AMDs suit, filed in Delaware, alleges that its larger rival wielded its financial and market clout illegally in order to artificially limit AMDs market share and maintain its own PC processor monopoly. Advanced Micro Devices Inc. also seeks restitution, but declined to offer specifics. Intel Corp., in a statement, denied any wrongdoing.
The suit, which could take a minimum of 18 months to come to trial, isnt likely to effect any immediate changes. But freeing AMD of what it says are measures Intel takes to protect its monopoly could make the PC market more diverse and help lower the cost of PCs, AMD said.
As part of what is shaping up to be a long legal battle, AMD aims to present enough evidence—not the least of which will be testimony by PC makers—to persuade the courts to rule against Intel, creating a new environment in which the two companies compete more directly. AMD thinks that environment will foster more competition and lead to PC makers freely choosing the best processor at the best price for a given system.
The changes, AMD believes, would result in far more AMD-based PCs and open opportunities, such as a possible AMD-Dell Inc. deal. AMD also would be able to use its newfound agility to compete on price and technical terms to earn more wins in business-oriented notebooks, desktops and servers from large, brand-name companies, AMD executives said. Right now, of the largest PC makers in the United States, only Hewlett-Packard Co. offers AMD-based systems to businesses. Dell, Lenovo Group Ltd. and even Gateway Inc. use only Intel in their business systems.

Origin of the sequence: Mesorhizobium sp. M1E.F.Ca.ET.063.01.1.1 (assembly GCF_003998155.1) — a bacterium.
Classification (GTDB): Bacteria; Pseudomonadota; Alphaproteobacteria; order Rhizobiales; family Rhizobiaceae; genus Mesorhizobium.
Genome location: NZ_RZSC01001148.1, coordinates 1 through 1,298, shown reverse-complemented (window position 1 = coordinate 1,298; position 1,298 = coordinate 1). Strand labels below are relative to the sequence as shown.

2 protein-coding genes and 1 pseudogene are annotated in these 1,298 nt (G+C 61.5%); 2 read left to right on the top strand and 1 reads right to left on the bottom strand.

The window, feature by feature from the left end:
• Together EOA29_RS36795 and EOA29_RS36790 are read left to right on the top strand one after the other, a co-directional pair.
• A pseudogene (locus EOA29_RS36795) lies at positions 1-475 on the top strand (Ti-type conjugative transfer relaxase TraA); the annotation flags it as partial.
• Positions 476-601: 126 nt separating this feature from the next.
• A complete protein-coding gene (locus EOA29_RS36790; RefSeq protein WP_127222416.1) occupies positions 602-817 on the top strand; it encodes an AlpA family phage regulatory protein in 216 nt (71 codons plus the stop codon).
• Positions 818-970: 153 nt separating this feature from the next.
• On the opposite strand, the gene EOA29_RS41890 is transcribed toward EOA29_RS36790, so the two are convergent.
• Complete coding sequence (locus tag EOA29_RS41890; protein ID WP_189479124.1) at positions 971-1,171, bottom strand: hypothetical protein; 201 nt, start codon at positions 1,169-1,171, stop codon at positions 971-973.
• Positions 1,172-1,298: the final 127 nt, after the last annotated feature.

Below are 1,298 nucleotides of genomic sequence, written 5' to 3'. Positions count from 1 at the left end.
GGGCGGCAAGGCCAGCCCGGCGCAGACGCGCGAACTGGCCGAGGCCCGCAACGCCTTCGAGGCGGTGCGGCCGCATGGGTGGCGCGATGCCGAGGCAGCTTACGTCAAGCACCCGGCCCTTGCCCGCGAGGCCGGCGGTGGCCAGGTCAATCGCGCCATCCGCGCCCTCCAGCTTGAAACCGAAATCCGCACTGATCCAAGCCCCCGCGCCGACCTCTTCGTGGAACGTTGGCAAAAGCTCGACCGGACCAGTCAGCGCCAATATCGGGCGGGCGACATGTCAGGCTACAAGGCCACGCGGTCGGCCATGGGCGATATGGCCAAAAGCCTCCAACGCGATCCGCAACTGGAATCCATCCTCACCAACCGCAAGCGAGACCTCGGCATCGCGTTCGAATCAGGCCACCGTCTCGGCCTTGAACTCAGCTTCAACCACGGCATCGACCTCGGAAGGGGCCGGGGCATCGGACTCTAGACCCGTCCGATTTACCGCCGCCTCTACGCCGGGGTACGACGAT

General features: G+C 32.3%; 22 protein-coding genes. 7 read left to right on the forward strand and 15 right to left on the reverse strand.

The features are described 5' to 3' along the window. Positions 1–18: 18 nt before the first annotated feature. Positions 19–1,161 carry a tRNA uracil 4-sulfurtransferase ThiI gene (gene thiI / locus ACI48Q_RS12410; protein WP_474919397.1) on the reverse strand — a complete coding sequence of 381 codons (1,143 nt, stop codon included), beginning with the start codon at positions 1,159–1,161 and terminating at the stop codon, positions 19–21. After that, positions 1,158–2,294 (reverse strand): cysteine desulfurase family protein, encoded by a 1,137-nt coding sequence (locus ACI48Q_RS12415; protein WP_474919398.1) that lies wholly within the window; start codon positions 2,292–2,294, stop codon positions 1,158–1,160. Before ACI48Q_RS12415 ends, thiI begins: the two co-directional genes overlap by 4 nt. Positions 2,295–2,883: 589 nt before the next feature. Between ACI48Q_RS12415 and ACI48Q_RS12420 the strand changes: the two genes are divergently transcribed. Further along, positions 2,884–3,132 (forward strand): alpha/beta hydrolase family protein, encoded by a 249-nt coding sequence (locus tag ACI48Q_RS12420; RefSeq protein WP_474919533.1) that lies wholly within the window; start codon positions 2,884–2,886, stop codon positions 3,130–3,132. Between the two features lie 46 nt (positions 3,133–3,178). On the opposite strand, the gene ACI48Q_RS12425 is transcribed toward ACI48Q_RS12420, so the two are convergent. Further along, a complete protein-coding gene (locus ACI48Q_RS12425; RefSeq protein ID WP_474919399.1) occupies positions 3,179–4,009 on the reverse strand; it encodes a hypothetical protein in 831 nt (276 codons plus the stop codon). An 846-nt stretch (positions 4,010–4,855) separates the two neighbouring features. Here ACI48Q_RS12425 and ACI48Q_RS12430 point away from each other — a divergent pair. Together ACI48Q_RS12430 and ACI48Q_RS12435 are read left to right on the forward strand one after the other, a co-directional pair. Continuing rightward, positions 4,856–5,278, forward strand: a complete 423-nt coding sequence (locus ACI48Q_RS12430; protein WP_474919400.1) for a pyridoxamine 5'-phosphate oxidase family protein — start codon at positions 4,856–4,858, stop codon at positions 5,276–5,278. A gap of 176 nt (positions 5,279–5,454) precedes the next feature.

"We deserve to have a significantly larger share of the market than new already have. The only thing thats keeping us from achieving those numbers are the illegal, monopolistic actions of our competitor," Hector Ruiz, AMDs CEO, said in a teleconference with analysts and reporters Tuesday afternoon.
AMD garnered 16.9 percent of the PC processor market in the first quarter of 2005, versus Intels 81.7 percent, figures from Mercury Research Inc. show. Historically, AMD has had less than 20 percent of the market, while Intel has had about 80 percent of PC processors shipments.
"This will obviously be a very long, running battle between the two companies," said Dean McCarron, principal analyst at Mercury Research. "However, if the allegations are true, obviously that could influence [AMDs future] market share."
AMD bears the burden of proof, however. A company must use its dominant position to maintain a monopoly before it violates the law. Thus AMD must first prove that Intel has a monopoly, a slam dunk in the opinion of AMD executives, as well as show that it abused that position.
"AMD needs to show that Intel has effectively impaired competition in the PC market. Its not enough to show that Intel is just a behemoth and a monopolist. AMD has to prove that Intels practices have resulted in less competition or higher prices," said Hillard Sterling, an antitrust lawyer at Freeborn & Peters LLP, in Chicago.